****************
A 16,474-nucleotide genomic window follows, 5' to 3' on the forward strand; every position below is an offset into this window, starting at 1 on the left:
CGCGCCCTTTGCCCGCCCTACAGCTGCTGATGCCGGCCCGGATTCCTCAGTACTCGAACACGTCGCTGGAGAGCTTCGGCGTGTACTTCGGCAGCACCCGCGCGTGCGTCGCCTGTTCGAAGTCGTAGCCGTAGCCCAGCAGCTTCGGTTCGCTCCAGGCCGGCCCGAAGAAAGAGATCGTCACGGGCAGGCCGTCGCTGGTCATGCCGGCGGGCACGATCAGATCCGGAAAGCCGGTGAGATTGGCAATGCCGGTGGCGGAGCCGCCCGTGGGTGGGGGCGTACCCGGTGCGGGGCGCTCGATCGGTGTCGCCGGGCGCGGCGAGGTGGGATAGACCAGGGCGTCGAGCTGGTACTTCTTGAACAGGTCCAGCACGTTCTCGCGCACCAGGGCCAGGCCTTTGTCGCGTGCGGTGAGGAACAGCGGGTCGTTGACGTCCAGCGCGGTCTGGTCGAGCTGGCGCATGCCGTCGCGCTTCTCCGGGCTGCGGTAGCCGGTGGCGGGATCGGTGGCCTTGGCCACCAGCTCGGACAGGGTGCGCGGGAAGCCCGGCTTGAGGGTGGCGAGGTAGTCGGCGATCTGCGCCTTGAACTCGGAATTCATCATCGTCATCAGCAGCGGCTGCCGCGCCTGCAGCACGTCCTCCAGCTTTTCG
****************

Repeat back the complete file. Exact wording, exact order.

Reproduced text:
A 16,474-nucleotide genomic window follows, 5' to 3' on the forward strand; every position below is an offset into this window, starting at 1 on the left:
CGCGCCCTTTGCCCGCCCTACAGCTGCTGATGCCGGCCCGGATTCCTCAGTACTCGAACACGTCGCTGGAGAGCTTCGGCGTGTACTTCGGCAGCACCCGCGCGTGCGTCGCCTGTTCGAAGTCGTAGCCGTAGCCCAGCAGCTTCGGTTCGCTCCAGGCCGGCCCGAAGAAAGAGATCGTCACGGGCAGGCCGTCGCTGGTCATGCCGGCGGGCACGATCAGATCCGGAAAGCCGGTGAGATTGGCAATGCCGGTGGCGGAGCCGCCCGTGGGTGGGGGCGTACCCGGTGCGGGGCGCTCGATCGGTGTCGCCGGGCGCGGCGAGGTGGGATAGACCAGGGCGTCGAGCTGGTACTTCTTGAACAGGTCCAGCACGTTCTCGCGCACCAGGGCCAGGCCTTTGTCGCGTGCGGTGAGGAACAGCGGGTCGTTGACGTCCAGCGCGGTCTGGTCGAGCTGGCGCATGCCGTCGCGCTTCTCCGGGCTGCGGTAGCCGGTGGCGGGATCGGTGGCCTTGGCCACCAGCTCGGACAGGGTGCGCGGGAAGCCCGGCTTGAGGGTGGCGAGGTAGTCGGCGATCTGCGCCTTGAACTCGGAATTCATCATCGTCATCAGCAGCGGCTGCCGCGCCTGCAGCACGTCCTCCAGCTTTTCG